Let me just start off by suggesting that you stop taking life so seriously. Be aware that thoughts will change and shift just like the wind and the water when you're in a boat, thoughts are no different than anything else. Okay, so that's the premise I'm sailing on this morning. 

Are you ready?

This past weekend was one of the best weekends I've had in a long time. The reason for its high ranking is based primarily on simplicity. I didn't do anything extravagant. In fact, I was barred from extravagance because I pulled something in my lower back as well as contracting poison ivy when I was in Flagstaff. Both have limited my physical movement. I'm not one to share injuries because I view physical injuries as a type of weakness. (Don't read too much into that!) But I share it with you here because it is part of my lesson. I absolutely had to slow down. And when you're not at your best physically, something happens internally that allows your lens to widen and you are somehow able to take more of the view in.

Row, row, row your boat down the stream. You remember that refrain from childhood? Well, in order to row your boat, you must have oars. I mean, if you want to have any say in what direction you're going, which most of us do. And, the oars to me, are my daily practices of prayer, meditation, inquiry work, and getting out to nature. 

The stream of life I am in at this particular juncture is taking my breath away. I use my oars more than ever before. I've not only been able to get further down stream because of my practice of questioning my thoughts, but I have even been able to change streams. 

I realized yesterday as I was having lunch with friends that I was making a life. I was being very intentional about it, too. I was asking questions and really listening. I was trusting the moment to be whatever it needed to be. I was trusting the other women I was with to be whoever they needed to be. And, to my own surprise, my heart completely opened.  I listened and really heard and that hearing changed me at some level.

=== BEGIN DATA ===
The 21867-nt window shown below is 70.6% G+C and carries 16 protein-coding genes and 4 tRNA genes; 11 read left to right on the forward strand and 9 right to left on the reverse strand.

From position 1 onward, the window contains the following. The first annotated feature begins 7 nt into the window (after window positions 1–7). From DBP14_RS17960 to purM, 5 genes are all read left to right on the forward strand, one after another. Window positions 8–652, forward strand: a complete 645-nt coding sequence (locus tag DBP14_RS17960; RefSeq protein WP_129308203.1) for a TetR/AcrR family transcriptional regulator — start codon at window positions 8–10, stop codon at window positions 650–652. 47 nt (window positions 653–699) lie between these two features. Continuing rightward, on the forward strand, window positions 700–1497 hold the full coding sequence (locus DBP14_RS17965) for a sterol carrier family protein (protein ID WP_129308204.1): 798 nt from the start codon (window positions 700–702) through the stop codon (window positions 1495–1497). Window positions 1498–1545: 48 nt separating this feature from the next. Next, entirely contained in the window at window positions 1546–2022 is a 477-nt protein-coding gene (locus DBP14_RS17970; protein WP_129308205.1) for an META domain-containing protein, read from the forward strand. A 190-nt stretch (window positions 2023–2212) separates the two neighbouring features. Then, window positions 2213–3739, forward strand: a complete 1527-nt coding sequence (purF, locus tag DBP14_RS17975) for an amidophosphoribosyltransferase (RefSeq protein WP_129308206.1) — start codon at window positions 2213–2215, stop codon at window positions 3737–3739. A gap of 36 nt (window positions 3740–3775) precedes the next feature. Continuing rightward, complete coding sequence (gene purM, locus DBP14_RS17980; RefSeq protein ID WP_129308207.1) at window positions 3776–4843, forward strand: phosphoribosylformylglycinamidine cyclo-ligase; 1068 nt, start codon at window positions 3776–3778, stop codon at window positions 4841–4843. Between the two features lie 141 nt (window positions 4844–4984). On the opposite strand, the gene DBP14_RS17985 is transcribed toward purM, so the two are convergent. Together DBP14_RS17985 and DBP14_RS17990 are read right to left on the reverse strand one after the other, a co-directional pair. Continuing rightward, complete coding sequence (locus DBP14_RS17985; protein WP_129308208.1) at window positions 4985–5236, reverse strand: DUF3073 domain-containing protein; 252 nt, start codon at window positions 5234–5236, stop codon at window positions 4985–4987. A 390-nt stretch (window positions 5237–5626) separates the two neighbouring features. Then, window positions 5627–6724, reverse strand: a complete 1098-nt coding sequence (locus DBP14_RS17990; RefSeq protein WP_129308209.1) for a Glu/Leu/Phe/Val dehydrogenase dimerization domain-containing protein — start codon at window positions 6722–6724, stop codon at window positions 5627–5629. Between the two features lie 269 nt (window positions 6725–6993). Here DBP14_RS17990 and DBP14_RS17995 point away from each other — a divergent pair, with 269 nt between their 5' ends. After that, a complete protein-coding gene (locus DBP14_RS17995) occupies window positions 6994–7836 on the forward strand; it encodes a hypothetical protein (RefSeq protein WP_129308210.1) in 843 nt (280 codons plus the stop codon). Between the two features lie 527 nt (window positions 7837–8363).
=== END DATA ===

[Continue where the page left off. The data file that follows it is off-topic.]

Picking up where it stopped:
Transitions and change are part of life. It's what we do with them and ourselves in the midst of them that indicates whether we are building or deconstructing our life. Nancy has a very special friend in her life that has essentially grown up with her. Nancy and Kelly have been in one another's life for thirty years. They have history and they have some amazing and funny stories. I was lucky enough to sit for several hours and listen to some of them. I felt as if I was being enlightened. I got to hear about the younger Nancy and when you love someone like I love Nancy, that stuff is like Rocky Road ice cream. (Seems like you can never get enough!) 

I'm sailing today. I'm making a life, even when it doesn't seem like it. There's no particular shore I am trying to get to. In Zen, they say that the shore is right here under our feet. What we're looking for - the meaning of life, happiness, peace - is right here. So the question isn't how do I get from here to there? It is, How do I get from here to here? This is it, this is the other shore. You are where you are supposed to be. Why? Because that's where you are. Simple as that. Truly. Really.

Whatever your daily practices are, use them. And, if you don't have any, GET SOME. They are your oars to navigate the rivers of your life. 

Special thanks to Nancy and Kelly for an afternoon of enlightenment. I woke up this morning and removed "shit sandwich" from all my life menus. 


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